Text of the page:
Last weekend some friends and I climbed to the summit of Washington's, Mount Adams (12,281') via the south climb route. I hadn't been on the mountain in close to 10-years so it was great to return. I hauled my camera up there, taking a few photos here and there; but the real focus of the trip was to take our time and enjoy ourselves. We brought in summer solstice, as well as two of our birthdays while sipping on some brews and taking in the views from our 9000' basecamp. I wish I had a few more photos to share, especially of our camp and the brilliant stars that night, but sometimes enjoying the moment without any distractions is more important.
|Pushing it to the false summit|
|Another angle from the false summit with Mount Hood in the distance|
|We weren't the only ones with the idea of summiting on summer solstice. Well over 100 summited that day. It was the busiest I'd ever seen it. |
|Circumhorizontal Arc and Sunbow|
We had some interesting skies both days. A large sunbow (top part of the photo) glowed ominously overhead throughout the trip. On the second day a horizontal looking rainbow appeared below the sunbow. The only other time I'd seen this was 15 years ago while hiking arount Mount Hood. I did a little research when I got home and found that this optical phenomenon was the bottom part of a huge ice halo, formed by hexagonal, plate shaped ice crystals in high level cirrus clouds. The halo is so large that the lower portion of the arc appears level with the horizon. The entire halo wasn't visible, only the lower portion.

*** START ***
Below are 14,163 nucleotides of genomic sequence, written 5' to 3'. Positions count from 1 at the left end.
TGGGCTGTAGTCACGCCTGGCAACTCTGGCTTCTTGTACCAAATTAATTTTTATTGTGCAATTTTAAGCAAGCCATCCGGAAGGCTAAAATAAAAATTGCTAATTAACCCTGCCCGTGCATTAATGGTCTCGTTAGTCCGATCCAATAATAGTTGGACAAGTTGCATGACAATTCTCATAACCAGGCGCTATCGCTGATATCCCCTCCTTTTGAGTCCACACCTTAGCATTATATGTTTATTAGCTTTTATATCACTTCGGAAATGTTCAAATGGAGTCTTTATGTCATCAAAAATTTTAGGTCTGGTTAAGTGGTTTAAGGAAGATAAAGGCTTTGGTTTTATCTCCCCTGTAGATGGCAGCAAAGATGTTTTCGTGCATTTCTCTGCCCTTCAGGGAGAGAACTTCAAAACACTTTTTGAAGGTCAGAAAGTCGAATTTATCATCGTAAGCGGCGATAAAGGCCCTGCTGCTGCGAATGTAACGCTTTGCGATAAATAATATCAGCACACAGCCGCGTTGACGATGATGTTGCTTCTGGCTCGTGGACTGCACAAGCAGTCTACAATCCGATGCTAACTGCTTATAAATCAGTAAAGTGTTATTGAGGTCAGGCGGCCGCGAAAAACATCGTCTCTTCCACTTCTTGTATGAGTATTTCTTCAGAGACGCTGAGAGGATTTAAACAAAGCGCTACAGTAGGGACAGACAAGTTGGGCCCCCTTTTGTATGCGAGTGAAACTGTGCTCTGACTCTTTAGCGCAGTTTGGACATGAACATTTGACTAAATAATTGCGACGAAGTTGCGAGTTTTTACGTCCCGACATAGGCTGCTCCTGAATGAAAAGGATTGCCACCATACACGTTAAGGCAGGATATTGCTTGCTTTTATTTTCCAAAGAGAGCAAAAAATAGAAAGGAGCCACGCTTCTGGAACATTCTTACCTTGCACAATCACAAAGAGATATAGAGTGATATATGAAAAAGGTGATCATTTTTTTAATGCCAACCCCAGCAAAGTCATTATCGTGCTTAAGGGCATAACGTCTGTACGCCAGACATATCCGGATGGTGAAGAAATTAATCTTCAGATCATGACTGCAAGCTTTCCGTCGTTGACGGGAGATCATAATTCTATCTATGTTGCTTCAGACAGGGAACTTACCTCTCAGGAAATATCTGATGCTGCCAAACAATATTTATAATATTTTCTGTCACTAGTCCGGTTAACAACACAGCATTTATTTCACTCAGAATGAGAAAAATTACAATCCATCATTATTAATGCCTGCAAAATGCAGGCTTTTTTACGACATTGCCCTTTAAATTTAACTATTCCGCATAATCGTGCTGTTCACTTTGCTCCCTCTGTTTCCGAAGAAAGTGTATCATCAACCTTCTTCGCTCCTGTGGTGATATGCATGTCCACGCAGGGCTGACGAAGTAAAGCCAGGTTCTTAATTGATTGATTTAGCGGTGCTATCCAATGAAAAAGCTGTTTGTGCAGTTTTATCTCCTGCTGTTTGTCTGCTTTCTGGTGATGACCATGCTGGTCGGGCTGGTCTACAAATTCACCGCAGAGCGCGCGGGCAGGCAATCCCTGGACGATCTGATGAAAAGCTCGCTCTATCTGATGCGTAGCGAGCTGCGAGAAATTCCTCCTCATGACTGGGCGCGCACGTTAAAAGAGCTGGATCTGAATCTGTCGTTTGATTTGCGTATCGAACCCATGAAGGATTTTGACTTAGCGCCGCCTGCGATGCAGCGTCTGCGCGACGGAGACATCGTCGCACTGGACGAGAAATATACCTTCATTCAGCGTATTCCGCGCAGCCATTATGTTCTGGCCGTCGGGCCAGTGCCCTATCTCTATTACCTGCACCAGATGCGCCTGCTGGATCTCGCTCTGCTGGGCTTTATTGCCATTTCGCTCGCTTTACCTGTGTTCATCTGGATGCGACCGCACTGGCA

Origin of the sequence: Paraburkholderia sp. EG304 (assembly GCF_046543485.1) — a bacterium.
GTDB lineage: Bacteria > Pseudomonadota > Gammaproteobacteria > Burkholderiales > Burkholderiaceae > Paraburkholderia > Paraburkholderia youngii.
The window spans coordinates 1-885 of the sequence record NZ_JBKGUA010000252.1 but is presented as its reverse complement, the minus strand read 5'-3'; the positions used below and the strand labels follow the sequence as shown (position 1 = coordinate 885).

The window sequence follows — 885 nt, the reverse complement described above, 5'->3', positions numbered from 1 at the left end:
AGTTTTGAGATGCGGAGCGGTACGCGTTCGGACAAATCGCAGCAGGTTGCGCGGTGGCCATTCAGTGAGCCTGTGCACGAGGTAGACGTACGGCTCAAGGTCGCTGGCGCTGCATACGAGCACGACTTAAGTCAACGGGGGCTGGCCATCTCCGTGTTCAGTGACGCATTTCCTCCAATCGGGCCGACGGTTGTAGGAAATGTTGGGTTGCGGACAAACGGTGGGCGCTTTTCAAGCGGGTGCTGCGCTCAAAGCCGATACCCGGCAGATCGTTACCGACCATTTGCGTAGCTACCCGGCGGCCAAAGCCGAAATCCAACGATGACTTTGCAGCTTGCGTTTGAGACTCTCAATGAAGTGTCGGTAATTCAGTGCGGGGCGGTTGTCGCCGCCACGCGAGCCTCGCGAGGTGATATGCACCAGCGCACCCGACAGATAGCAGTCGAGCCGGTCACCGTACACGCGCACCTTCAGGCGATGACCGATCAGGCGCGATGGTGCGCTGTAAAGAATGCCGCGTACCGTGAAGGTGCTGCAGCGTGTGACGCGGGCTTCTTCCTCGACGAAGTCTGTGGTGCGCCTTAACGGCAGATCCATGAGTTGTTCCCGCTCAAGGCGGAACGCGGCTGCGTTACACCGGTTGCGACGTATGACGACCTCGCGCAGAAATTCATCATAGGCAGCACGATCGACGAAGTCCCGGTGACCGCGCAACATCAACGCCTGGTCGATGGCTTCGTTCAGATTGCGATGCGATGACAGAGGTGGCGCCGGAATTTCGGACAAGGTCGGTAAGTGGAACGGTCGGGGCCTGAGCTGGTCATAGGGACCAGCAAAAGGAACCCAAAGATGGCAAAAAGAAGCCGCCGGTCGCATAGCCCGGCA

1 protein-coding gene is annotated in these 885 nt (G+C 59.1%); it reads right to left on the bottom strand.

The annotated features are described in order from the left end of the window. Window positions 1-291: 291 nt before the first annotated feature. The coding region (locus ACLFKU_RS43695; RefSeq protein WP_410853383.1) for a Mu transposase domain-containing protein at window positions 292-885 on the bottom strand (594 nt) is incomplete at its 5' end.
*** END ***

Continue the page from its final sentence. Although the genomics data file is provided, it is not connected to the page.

A telephoto version. The colors were different than those seen in a rainbow. The green spectrum was very vibrant. In both photos, I took some artistic liberties and significantly adjusted the lights and darks, thereby giving the the colors the pop they needed to stand out against the bright afternoon sky.
|Good times on the summit!|
On our way back down we passed though an area of forest burned during the 2012 Cascade Creek Fire. I was drawn to the curled up bark peeling off the tree and the way the orange/red colors complemented the distant Beargrass.